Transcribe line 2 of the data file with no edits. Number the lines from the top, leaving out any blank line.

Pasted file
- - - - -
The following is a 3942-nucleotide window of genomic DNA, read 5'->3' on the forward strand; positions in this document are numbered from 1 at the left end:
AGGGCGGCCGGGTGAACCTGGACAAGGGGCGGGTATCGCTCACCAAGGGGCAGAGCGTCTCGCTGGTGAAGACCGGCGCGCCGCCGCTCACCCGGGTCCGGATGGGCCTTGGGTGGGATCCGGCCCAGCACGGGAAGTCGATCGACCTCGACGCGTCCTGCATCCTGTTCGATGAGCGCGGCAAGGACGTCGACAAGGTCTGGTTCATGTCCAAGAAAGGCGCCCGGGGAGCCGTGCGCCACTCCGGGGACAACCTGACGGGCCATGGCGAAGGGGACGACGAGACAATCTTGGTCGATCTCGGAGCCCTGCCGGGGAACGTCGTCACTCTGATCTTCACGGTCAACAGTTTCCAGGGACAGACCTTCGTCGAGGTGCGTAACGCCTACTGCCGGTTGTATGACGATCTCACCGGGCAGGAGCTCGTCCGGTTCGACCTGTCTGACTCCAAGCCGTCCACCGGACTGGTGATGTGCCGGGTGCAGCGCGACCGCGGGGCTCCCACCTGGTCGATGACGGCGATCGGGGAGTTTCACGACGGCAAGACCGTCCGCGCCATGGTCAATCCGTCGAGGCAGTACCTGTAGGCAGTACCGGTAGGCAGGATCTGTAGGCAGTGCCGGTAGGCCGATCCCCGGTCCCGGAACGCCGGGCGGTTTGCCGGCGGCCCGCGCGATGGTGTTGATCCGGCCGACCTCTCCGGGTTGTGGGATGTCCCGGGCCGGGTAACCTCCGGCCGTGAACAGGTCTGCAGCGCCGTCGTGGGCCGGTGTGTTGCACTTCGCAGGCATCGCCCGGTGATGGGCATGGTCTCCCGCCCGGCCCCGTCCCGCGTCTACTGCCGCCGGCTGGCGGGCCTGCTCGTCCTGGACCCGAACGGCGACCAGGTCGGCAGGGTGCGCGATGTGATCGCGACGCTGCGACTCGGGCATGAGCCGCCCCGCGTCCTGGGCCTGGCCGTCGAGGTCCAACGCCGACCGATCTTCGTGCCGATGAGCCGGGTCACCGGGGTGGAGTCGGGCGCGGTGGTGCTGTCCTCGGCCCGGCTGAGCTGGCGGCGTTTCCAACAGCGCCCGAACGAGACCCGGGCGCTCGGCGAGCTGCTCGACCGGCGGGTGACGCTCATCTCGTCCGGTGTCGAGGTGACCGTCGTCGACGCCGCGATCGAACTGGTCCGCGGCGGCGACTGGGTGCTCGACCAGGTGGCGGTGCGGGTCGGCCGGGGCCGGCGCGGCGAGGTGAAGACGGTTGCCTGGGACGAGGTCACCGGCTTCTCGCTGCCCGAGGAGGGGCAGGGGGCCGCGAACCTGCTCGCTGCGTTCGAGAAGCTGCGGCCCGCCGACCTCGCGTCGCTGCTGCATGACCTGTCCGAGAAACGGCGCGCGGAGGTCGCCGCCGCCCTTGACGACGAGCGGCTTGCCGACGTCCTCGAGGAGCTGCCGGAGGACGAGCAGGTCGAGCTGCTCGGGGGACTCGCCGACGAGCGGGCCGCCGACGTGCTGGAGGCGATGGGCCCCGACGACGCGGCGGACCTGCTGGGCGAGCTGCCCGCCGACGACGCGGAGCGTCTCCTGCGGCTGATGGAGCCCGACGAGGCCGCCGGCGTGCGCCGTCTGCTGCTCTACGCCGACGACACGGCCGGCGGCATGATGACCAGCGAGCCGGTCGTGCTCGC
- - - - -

AGGGCGGCCGGGTGAACCTGGACAAGGGGCGGGTATCGCTCACCAAGGGGCAGAGCGTCTCGCTGGTGAAGACCGGCGCGCCGCCGCTCACCCGGGTCCGGATGGGCCTTGGGTGGGATCCGGCCCAGCACGGGAAGTCGATCGACCTCGACGCGTCCTGCATCCTGTTCGATGAGCGCGGCAAGGACGTCGACAAGGTCTGGTTCATGTCCAAGAAAGGCGCCCGGGGAGCCGTGCGCCACTCCGGGGACAACCTGACGGGCCATGGCGAAGGGGACGACGAGACAATCTTGGTCGATCTCGGAGCCCTGCCGGGGAACGTCGTCACTCTGATCTTCACGGTCAACAGTTTCCAGGGACAGACCTTCGTCGAGGTGCGTAACGCCTACTGCCGGTTGTATGACGATCTCACCGGGCAGGAGCTCGTCCGGTTCGACCTGTCTGACTCCAAGCCGTCCACCGGACTGGTGATGTGCCGGGTGCAGCGCGACCGCGGGGCTCCCACCTGGTCGATGACGGCGATCGGGGAGTTTCACGACGGCAAGACCGTCCGCGCCATGGTCAATCCGTCGAGGCAGTACCTGTAGGCAGTACCGGTAGGCAGGATCTGTAGGCAGTGCCGGTAGGCCGATCCCCGGTCCCGGAACGCCGGGCGGTTTGCCGGCGGCCCGCGCGATGGTGTTGATCCGGCCGACCTCTCCGGGTTGTGGGATGTCCCGGGCCGGGTAACCTCCGGCCGTGAACAGGTCTGCAGCGCCGTCGTGGGCCGGTGTGTTGCACTTCGCAGGCATCGCCCGGTGATGGGCATGGTCTCCCGCCCGGCCCCGTCCCGCGTCTACTGCCGCCGGCTGGCGGGCCTGCTCGTCCTGGACCCGAACGGCGACCAGGTCGGCAGGGTGCGCGATGTGATCGCGACGCTGCGACTCGGGCATGAGCCGCCCCGCGTCCTGGGCCTGGCCGTCGAGGTCCAACGCCGACCGATCTTCGTGCCGATGAGCCGGGTCACCGGGGTGGAGTCGGGCGCGGTGGTGCTGTCCTCGGCCCGGCTGAGCTGGCGGCGTTTCCAACAGCGCCCGAACGAGACCCGGGCGCTCGGCGAGCTGCTCGACCGGCGGGTGACGCTCATCTCGTCCGGTGTCGAGGTGACCGTCGTCGACGCCGCGATCGAACTGGTCCGCGGCGGCGACTGGGTGCTCGACCAGGTGGCGGTGCGGGTCGGCCGGGGCCGGCGCGGCGAGGTGAAGACGGTTGCCTGGGACGAGGTCACCGGCTTCTCGCTGCCCGAGGAGGGGCAGGGGGCCGCGAACCTGCTCGCTGCGTTCGAGAAGCTGCGGCCCGCCGACCTCGCGTCGCTGCTGCATGACCTGTCCGAGAAACGGCGCGCGGAGGTCGCCGCCGCCCTTGACGACGAGCGGCTTGCCGACGTCCTCGAGGAGCTGCCGGAGGACGAGCAGGTCGAGCTGCTCGGGGGACTCGCCGACGAGCGGGCCGCCGACGTGCTGGAGGCGATGGGCCCCGACGACGCGGCGGACCTGCTGGGCGAGCTGCCCGCCGACGACGCGGAGCGTCTCCTGCGGCTGATGGAGCCCGACGAGGCCGCCGGCGTGCGCCGTCTGCTGCTCTACGCCGACGACACGGCCGGCGGCATGATGACCAGCGAGCCGGTCGTGCTCGC